If your youngest plans to come back at the end of every term, you'll only have a few weeks to practise being an empty-nester before the chick has flown back, so don't get too used to it!

I initiated a lot of earnest discussions with my other half about what we could do, what life would be like without the children etc, to the extent that he told me to stop bothering about the future and get on with living now, so I have no advice to offer except be flexible. In the end, none of the ideas we had for what the second twenty-five years might be like worked out (so far) but we have found new ones. Good luck!
 
Posted by Chorister (# 473) on :
 
A strange thing happens when your children grow up and leave home - time speeds up! So you still never have time to fit in all the things you want to do. We found that a good balance of things you do together and things where you follow individual interests works best. Then you have lots to talk about in the times you are back together again.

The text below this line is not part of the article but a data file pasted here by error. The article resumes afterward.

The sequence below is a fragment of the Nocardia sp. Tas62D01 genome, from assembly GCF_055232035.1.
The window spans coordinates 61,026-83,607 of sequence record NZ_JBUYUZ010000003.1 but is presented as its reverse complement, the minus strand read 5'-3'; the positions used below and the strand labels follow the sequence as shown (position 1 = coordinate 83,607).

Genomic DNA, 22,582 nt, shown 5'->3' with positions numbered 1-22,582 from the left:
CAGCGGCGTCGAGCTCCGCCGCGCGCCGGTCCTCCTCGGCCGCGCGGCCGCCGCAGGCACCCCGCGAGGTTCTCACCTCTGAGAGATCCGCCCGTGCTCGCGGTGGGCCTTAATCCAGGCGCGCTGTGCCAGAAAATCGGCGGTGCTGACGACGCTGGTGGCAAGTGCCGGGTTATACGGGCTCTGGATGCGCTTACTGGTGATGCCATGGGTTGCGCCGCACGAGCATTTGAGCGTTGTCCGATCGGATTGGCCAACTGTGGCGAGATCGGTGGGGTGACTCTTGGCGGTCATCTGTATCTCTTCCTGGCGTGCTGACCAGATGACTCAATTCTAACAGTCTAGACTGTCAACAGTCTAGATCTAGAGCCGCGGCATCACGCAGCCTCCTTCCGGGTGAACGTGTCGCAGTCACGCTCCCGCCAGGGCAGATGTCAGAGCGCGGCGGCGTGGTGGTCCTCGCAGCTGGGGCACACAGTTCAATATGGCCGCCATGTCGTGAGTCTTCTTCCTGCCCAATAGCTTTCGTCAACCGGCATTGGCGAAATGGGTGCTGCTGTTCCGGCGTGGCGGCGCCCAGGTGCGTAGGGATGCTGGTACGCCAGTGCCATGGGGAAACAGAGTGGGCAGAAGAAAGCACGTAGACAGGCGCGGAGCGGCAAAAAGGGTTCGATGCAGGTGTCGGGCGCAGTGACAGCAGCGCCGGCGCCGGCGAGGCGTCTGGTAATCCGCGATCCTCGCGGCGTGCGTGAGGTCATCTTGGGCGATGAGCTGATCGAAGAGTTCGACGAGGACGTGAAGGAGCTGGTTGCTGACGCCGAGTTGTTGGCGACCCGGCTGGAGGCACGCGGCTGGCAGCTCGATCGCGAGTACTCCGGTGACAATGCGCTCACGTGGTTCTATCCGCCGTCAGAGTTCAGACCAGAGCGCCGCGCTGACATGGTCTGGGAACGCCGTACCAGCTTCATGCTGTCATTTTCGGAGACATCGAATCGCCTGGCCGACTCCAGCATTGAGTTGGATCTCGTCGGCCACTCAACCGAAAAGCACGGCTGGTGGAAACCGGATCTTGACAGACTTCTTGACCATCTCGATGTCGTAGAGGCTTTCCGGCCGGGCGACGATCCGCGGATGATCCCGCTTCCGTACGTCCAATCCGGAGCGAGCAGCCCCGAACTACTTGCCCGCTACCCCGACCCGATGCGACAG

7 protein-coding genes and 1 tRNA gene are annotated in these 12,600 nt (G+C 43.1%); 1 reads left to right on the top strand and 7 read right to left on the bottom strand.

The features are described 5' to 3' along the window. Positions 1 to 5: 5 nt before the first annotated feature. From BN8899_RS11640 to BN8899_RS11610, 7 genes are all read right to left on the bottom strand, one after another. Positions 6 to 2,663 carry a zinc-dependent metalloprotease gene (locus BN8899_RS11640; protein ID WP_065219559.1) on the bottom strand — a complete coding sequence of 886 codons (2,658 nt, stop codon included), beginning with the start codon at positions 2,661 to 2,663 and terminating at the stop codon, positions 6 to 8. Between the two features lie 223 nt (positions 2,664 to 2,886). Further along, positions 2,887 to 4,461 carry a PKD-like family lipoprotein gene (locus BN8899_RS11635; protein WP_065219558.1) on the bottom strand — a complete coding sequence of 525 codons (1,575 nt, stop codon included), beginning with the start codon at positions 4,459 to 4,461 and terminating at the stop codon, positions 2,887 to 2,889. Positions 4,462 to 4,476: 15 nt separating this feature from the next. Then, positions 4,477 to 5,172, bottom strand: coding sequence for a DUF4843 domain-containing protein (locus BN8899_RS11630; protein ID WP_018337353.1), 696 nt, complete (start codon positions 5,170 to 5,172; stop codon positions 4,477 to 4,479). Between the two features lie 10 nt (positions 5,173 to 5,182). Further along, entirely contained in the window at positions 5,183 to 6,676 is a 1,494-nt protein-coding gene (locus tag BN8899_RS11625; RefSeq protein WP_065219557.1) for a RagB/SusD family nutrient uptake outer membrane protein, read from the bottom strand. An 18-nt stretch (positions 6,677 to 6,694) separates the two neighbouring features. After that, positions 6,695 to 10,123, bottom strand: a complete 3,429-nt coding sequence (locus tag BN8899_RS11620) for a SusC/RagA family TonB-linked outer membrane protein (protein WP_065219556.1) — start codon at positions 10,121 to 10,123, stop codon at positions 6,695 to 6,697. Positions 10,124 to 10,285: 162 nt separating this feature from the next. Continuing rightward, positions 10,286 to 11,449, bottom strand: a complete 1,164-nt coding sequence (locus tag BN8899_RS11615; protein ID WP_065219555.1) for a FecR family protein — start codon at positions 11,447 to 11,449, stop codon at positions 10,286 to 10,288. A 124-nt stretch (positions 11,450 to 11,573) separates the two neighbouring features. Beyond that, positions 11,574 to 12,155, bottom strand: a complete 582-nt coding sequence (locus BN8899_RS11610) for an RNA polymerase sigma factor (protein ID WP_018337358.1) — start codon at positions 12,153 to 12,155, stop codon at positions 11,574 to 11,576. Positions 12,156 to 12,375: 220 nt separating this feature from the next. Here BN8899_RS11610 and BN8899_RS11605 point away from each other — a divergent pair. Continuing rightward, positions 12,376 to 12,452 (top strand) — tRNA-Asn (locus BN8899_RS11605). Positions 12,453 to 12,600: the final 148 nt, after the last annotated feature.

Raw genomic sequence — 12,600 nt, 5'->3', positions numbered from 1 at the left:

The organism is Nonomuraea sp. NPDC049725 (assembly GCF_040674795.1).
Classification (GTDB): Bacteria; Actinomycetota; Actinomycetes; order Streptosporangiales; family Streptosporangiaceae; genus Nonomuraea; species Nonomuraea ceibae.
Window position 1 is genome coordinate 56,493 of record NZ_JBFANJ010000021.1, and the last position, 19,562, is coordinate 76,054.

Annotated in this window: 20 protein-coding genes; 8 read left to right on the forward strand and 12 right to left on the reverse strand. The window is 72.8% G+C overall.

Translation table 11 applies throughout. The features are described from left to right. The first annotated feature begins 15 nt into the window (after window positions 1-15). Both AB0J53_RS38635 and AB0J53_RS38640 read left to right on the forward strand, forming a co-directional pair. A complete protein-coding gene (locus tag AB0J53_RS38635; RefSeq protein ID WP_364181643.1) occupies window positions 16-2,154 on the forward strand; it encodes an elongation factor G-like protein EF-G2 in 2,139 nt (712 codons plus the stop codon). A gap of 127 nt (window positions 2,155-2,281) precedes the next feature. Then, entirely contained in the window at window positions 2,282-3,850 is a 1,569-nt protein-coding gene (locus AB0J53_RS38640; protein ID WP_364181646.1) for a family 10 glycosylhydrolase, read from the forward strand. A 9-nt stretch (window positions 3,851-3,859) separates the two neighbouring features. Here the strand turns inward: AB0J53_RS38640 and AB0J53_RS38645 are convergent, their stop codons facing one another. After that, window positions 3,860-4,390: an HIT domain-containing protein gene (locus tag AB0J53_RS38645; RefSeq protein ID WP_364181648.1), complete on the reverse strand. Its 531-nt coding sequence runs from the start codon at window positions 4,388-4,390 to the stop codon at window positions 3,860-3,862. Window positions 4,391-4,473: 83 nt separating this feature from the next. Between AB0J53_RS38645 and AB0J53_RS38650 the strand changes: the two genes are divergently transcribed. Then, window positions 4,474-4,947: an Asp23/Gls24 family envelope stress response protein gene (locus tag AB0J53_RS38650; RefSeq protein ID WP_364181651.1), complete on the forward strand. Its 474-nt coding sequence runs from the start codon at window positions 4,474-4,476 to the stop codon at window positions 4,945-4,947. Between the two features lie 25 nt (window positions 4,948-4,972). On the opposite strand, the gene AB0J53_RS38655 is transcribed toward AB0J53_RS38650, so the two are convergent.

Posted by Barnabas Aus (# 15869) on :
 
We were nearly 33 years married before our last child left for the final time. They were like boomerangs - they kept coming back. At one point, my son and his wife moved out from our house after six weeks with us waiting for their home to be ready and our daughter moved back in the following day.

As we are both retired now, we have been careful to establish our own routines and spaces within the house, so that we're not getting in each other's way all the time. We enjoy many things together. We try and have a restaurant lunch or dinner once a week, work on the house and garden together, and enjoy our music without competing with the sound systems and computer games in other parts of the house. We also work together on parish and community activities.

So, for us, the secret is a balance between togetherness and individual interests.
 
Posted by piglet (# 11803) on :
 
As a non-parent, I can only offer an opinion from the Other Side ...

I'm the youngest; my brother and sister had lived away from home for over ten years before I left, and my father had not long retired when I left permanently (when I got married). I don't think my leaving made a huge difference to Mum and Dad's lives. They had various things they enjoyed doing - they both sang in the local choral society; he played in the brass band and orchestra; she sang in a chamber group; and they were both in the camera club. That, plus doing a fair bit of travelling, meant they didn't really have time to brood.